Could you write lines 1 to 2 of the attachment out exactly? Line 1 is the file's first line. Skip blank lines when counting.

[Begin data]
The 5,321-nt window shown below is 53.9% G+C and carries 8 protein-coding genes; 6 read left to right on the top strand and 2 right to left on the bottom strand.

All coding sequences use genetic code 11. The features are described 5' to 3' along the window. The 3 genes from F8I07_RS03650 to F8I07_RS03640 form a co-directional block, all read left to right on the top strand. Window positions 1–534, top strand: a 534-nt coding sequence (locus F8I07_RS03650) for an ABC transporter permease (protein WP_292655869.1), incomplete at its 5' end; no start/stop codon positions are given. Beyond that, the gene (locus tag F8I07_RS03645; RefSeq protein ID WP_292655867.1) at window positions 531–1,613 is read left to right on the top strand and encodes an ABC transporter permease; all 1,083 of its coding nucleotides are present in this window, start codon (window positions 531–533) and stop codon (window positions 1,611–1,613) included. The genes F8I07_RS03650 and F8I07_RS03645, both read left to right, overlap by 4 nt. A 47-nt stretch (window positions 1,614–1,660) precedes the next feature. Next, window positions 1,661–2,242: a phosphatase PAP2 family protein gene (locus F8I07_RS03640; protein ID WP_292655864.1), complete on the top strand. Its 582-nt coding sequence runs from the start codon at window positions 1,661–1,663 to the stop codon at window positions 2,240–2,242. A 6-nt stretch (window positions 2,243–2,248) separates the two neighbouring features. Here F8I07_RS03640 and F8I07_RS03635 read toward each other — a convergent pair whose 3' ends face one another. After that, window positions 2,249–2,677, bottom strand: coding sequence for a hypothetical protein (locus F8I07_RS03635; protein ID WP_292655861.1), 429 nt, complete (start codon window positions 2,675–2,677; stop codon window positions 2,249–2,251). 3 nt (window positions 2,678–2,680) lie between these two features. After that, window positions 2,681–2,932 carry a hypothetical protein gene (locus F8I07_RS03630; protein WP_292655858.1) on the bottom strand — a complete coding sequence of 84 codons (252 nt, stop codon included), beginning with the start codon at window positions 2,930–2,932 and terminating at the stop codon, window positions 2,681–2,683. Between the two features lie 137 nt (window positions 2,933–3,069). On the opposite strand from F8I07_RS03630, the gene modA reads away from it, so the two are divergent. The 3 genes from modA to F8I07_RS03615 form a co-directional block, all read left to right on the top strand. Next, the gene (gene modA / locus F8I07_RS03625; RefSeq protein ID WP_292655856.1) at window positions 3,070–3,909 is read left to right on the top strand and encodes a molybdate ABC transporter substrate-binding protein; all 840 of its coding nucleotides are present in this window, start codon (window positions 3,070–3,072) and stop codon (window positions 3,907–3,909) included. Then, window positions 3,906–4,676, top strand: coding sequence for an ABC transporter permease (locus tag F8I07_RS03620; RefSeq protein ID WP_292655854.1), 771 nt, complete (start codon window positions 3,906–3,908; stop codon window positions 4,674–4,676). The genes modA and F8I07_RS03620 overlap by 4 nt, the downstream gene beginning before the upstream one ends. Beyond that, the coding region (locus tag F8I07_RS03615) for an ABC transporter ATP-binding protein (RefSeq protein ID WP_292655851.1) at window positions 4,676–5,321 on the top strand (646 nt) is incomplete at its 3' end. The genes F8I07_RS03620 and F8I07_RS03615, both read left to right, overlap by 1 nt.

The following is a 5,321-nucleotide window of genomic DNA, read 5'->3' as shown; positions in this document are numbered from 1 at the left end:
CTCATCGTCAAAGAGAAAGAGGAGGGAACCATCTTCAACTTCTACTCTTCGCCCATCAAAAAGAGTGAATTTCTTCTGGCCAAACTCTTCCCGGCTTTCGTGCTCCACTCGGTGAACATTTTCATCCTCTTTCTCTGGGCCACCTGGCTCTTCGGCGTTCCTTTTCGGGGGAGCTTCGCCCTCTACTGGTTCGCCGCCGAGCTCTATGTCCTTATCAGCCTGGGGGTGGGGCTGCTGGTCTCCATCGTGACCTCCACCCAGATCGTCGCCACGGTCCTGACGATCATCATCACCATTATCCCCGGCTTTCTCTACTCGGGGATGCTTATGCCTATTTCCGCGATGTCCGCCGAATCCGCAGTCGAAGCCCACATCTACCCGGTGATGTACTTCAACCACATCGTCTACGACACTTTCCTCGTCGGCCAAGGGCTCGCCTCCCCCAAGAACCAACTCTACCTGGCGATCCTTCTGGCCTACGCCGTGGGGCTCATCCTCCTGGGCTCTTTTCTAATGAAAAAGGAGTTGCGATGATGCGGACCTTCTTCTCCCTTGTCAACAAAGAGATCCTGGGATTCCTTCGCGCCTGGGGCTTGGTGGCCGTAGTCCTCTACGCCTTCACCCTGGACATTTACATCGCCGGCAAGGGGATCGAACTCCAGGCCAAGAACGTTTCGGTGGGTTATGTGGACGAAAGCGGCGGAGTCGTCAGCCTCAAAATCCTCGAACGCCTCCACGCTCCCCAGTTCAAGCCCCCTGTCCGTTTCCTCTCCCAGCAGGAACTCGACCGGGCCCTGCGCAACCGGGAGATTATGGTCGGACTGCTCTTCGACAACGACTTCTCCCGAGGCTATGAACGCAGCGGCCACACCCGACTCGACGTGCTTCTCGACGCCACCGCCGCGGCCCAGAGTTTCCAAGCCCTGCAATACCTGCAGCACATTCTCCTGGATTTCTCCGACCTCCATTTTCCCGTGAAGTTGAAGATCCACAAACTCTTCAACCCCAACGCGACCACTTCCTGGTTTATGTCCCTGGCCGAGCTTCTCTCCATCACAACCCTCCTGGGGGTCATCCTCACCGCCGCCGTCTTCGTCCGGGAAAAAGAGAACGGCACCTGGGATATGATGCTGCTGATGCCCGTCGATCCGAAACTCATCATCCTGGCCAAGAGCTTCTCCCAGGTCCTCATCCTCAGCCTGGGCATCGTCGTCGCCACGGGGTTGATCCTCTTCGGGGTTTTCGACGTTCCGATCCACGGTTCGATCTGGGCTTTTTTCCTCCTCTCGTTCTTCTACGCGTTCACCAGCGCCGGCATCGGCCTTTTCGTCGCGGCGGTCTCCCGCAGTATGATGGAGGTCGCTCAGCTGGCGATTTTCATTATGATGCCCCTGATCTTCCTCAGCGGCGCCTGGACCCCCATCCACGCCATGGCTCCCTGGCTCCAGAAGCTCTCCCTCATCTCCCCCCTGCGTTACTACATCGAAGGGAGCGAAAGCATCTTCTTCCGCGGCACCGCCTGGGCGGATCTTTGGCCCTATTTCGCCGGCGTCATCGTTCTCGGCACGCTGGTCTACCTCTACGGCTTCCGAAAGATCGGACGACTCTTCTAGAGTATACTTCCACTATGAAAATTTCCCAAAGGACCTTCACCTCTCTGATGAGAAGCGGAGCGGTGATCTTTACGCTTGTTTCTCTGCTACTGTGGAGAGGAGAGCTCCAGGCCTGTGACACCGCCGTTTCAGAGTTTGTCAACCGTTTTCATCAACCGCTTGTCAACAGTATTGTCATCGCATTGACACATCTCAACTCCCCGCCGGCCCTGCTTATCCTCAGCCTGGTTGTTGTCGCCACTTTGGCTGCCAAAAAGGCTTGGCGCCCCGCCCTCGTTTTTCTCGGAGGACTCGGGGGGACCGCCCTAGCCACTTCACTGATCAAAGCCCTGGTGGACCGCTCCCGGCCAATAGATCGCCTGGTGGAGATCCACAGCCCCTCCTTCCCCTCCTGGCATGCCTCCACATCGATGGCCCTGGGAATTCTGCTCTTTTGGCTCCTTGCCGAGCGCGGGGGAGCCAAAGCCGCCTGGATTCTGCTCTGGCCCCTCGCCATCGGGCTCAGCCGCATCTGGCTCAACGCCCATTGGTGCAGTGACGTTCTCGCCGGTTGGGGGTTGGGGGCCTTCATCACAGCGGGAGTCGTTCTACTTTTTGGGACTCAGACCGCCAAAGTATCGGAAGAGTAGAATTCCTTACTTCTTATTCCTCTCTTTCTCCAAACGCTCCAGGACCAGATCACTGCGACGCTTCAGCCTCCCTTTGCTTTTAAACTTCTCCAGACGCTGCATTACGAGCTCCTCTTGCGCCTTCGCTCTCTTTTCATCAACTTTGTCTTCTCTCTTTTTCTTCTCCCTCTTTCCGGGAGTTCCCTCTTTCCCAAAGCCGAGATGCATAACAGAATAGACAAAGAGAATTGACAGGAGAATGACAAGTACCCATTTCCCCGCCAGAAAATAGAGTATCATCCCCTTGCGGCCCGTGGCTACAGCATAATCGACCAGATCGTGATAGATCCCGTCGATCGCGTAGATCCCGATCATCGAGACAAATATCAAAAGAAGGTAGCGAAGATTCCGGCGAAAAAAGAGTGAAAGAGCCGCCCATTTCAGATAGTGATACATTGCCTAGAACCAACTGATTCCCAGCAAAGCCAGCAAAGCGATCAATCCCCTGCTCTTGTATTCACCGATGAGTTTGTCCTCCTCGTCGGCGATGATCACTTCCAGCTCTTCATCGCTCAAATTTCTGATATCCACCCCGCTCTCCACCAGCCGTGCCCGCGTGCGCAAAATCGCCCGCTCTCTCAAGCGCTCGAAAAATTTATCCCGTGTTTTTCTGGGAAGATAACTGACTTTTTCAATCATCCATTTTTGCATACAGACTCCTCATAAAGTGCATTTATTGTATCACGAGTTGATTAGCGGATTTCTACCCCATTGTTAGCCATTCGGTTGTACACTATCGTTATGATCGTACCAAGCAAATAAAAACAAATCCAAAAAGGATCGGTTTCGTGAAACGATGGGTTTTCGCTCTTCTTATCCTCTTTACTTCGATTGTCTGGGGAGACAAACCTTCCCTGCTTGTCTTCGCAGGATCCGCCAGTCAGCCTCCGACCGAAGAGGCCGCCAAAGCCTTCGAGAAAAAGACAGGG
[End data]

The 5,321-nt window shown below is 53.9% G+C and carries 8 protein-coding genes; 6 read left to right on the top strand and 2 right to left on the bottom strand.

All coding sequences use genetic code 11. The features are described 5' to 3' along the window. The 3 genes from F8I07_RS03650 to F8I07_RS03640 form a co-directional block, all read left to right on the top strand. Window positions 1–534, top strand: a 534-nt coding sequence (locus F8I07_RS03650) for an ABC transporter permease (protein WP_292655869.1), incomplete at its 5' end; no start/stop codon positions are given. Beyond that, the gene (locus tag F8I07_RS03645; RefSeq protein ID WP_292655867.1) at window positions 531–1,613 is read left to right on the top strand and encodes an ABC transporter permease; all 1,083 of its coding nucleotides are present in this window, start codon (window positions 531–533) and stop codon (window positions 1,611–1,613) included. The genes F8I07_RS03650 and F8I07_RS03645, both read left to right, overlap by 4 nt. A 47-nt stretch (window positions 1,614–1,660) precedes the next feature. Next, window positions 1,661–2,242: a phosphatase PAP2 family protein gene (locus F8I07_RS03640; protein ID WP_292655864.1), complete on the top strand. Its 582-nt coding sequence runs from the start codon at window positions 1,661–1,663 to the stop codon at window positions 2,240–2,242. A 6-nt stretch (window positions 2,243–2,248) separates the two neighbouring features. Here F8I07_RS03640 and F8I07_RS03635 read toward each other — a convergent pair whose 3' ends face one another. After that, window positions 2,249–2,677, bottom strand: coding sequence for a hypothetical protein (locus F8I07_RS03635; protein ID WP_292655861.1), 429 nt, complete (start codon window positions 2,675–2,677; stop codon window positions 2,249–2,251). 3 nt (window positions 2,678–2,680) lie between these two features. After that, window positions 2,681–2,932 carry a hypothetical protein gene (locus F8I07_RS03630; protein WP_292655858.1) on the bottom strand — a complete coding sequence of 84 codons (252 nt, stop codon included), beginning with the start codon at window positions 2,930–2,932 and terminating at the stop codon, window positions 2,681–2,683. Between the two features lie 137 nt (window positions 2,933–3,069). On the opposite strand from F8I07_RS03630, the gene modA reads away from it, so the two are divergent. The 3 genes from modA to F8I07_RS03615 form a co-directional block, all read left to right on the top strand. Next, the gene (gene modA / locus F8I07_RS03625; RefSeq protein ID WP_292655856.1) at window positions 3,070–3,909 is read left to right on the top strand and encodes a molybdate ABC transporter substrate-binding protein; all 840 of its coding nucleotides are present in this window, start codon (window positions 3,070–3,072) and stop codon (window positions 3,907–3,909) included. Then, window positions 3,906–4,676, top strand: coding sequence for an ABC transporter permease (locus tag F8I07_RS03620; RefSeq protein ID WP_292655854.1), 771 nt, complete (start codon window positions 3,906–3,908; stop codon window positions 4,674–4,676). The genes modA and F8I07_RS03620 overlap by 4 nt, the downstream gene beginning before the upstream one ends. Beyond that, the coding region (locus tag F8I07_RS03615) for an ABC transporter ATP-binding protein (RefSeq protein ID WP_292655851.1) at window positions 4,676–5,321 on the top strand (646 nt) is incomplete at its 3' end. The genes F8I07_RS03620 and F8I07_RS03615, both read left to right, overlap by 1 nt.